I have the honor of writing for PowerSource Magazine, a monthly online and print publication. I wanted to share April’s article with you for the general consumer. As a business owner or advisor, please feel free to share this information with your clients as well, if you feel it would be beneficial.
“Give to Caesar what is Caesars, and to God what is God’s.” (Luke 20:25) Since the ancient days of Rome people have been required to pay their government for its service and protection of the community in which it governs. We, as the tax payers, have little recourse but to be wise in how we prepare our tax return.
Being good stewards of the money we make is not only common sense, but a biblical lesson that Jesus taught often. One of the ways we can be a good steward of what God has given us to manage, is to be sure we’ve covered our bases, done our research, and don’t overpay for not just taxes, but anything.
For some, the studious and proactive, you may be already experiencing the benefits of a tax refund. For others, the just-in-time crowd, you may be reaping the consequences of procrastination.
Regardless of which boat you are in, tax season is coming to a close, but that doesn’t mean ‘out of site—out of mind’ is the best policy. Now is actually the best time to create your strategy in which to prepare for next year’s tax season.
First, don’t file away your copy of the tax return just yet. Instead, use it as a guide to help you make next year’s filing season easier to bear.
Next, we’ve created a list of questions for you to go through to indicate areas that may need special attention:
- Big refund? Answering yes to this means that you have the opportunity to better manage your withholding or estimated tax payments. Now is the time to adjust and decrease your withholding so you can utilize your money as needed throughout the year instead of giving the government an interest-free loan.
- Balance due? If so, instead of facing the same fate next year, you can increase your withholding or estimated quarterly tax payments. Taking care of this a little bit at a time is a lot easier to bear than paying the full bill at the end of the year.
- Multiple incomes? Not reporting every source of income could raise a big red audit flag. To avoid this, make sure you keep track of all your income throughout the year and keep your forms in one place so that they are easier to retrieve during the next tax season.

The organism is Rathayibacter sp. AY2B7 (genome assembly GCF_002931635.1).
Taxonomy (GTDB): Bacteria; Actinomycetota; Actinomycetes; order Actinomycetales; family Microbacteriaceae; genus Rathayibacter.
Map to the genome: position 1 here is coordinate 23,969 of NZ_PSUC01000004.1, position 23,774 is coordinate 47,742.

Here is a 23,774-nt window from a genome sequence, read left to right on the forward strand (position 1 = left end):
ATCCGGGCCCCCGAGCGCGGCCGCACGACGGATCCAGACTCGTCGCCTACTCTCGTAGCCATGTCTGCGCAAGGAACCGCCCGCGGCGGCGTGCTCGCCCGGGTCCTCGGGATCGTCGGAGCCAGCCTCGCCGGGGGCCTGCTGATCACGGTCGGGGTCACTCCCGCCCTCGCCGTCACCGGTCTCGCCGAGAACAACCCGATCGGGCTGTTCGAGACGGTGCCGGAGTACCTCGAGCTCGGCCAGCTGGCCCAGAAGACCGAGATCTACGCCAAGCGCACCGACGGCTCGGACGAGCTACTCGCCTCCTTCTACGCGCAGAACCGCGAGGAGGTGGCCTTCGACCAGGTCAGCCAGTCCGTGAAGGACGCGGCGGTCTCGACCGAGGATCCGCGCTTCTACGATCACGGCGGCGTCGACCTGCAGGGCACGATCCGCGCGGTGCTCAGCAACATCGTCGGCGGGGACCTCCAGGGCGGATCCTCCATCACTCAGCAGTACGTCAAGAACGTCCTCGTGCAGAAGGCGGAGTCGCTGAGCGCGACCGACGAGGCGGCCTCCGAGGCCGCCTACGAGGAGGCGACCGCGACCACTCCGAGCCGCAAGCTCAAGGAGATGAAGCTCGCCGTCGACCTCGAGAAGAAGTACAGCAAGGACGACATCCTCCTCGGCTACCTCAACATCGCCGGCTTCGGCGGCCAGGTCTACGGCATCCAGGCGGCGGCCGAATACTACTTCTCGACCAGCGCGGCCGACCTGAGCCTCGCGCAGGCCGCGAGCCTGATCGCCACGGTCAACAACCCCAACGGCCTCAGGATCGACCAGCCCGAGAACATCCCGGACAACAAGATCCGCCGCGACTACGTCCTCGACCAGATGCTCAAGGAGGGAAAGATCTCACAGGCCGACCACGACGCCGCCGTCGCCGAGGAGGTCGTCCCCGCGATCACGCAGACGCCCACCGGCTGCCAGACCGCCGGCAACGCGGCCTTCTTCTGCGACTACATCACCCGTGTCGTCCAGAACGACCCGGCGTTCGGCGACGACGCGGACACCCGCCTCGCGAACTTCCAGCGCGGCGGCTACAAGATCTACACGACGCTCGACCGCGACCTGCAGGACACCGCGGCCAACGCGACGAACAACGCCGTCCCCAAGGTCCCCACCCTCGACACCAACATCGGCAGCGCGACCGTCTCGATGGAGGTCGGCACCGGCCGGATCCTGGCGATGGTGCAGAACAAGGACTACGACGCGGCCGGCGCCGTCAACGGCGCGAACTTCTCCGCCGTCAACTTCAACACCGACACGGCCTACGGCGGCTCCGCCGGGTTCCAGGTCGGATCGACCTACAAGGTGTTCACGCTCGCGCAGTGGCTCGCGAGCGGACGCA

- Large Donations? Giving back to the community here and abroad is certainly commendable, but be sure you are keeping meticulous records of each organization you give to, as well as copies of each receipt. Large charitable donations can also sometimes raise your chances of a tax audit.
- Work from home? The Home Office deduction has a pretty high adjustment rate. Because of that, the IRS has indicated that many people who claim this deduction do not actually meet the stringent requirements for doing so.
- Business vehicle? Claiming 100% use of a vehicle for business (especially when there is no other vehicle available for the person to utilize) is a sticky deduction. The IRS knows that it is extremely rare for a person to never use their vehicle for personal matters, and so audit selection is high for those who make this claim.
- Business meals, travel and entertainment deductions? Sole proprietorships have been a target for the IRS when investigating this particular deduction. From their experience, most of the overstating of deductions in this category is done by the self-employed business owner. The strict substantiation rules for this deduction need to be ardently followed.
- Cash-intensive business? To narrow the tax gap, cash-based businesses have become a target for the IRS (restaurants, car-washes, hair salons, etc.). New guides for IRS agents have been recently created that include interview techniques so they can better identify owners who may be suspect for unreported income.
- Foreign bank account? This issue has been made a top priority for the IRS. With recent cooperation by foreign banks to divulge information to U.S. tax authorities, the IRS has been very successful in identifying those with unreported ‘tax-haven’ type accounts.
Something to also keep in mind is that just because a particular deduction may put you at risk of an audit, don’t let that keep you from making the deduction. If you have the proper back-up for taking the deduction, then you need to use it. That’s what being a good steward is all about!